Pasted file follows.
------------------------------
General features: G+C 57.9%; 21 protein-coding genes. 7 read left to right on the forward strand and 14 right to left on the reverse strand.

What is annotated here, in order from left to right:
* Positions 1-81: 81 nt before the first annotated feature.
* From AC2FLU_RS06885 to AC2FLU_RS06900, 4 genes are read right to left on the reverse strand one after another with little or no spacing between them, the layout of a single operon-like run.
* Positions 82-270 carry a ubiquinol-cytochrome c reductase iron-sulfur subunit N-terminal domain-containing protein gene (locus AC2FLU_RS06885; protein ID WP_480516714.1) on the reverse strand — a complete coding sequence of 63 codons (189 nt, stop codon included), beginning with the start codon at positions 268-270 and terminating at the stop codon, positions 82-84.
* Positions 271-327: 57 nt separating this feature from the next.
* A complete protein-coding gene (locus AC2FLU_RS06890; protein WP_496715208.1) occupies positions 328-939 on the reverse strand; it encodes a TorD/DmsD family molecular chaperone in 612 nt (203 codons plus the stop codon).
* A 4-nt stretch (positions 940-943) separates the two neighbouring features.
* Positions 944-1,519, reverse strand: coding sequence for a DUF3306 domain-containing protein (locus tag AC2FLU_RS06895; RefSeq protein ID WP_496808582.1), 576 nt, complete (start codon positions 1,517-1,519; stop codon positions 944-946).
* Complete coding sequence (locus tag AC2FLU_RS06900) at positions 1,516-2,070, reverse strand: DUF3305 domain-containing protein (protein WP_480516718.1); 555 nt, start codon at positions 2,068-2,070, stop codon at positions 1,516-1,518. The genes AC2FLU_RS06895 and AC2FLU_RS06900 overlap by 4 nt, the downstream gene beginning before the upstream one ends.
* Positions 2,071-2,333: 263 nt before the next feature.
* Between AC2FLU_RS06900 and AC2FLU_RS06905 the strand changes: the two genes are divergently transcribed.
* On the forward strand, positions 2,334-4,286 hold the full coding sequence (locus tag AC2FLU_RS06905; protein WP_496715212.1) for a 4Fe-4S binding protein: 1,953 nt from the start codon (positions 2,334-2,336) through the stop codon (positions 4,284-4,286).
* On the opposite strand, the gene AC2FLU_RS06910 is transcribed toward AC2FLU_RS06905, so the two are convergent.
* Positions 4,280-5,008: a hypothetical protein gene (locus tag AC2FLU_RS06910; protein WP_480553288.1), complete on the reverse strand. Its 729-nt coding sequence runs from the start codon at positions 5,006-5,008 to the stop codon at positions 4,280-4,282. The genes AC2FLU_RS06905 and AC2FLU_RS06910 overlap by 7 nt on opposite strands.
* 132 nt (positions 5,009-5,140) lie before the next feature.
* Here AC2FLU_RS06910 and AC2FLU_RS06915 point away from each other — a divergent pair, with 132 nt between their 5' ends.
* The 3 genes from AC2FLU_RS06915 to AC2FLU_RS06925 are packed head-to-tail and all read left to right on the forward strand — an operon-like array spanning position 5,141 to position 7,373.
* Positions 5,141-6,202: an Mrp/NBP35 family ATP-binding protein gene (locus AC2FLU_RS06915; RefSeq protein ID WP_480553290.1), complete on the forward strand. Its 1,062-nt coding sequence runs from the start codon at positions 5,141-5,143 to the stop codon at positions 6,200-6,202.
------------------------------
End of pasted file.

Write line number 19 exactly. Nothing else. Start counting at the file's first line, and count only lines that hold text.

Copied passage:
* Positions 5,141-6,202: an Mrp/NBP35 family ATP-binding protein gene (locus AC2FLU_RS06915; RefSeq protein ID WP_480553290.1), complete on the forward strand. Its 1,062-nt coding sequence runs from the start codon at positions 5,141-5,143 to the stop codon at positions 6,200-6,202.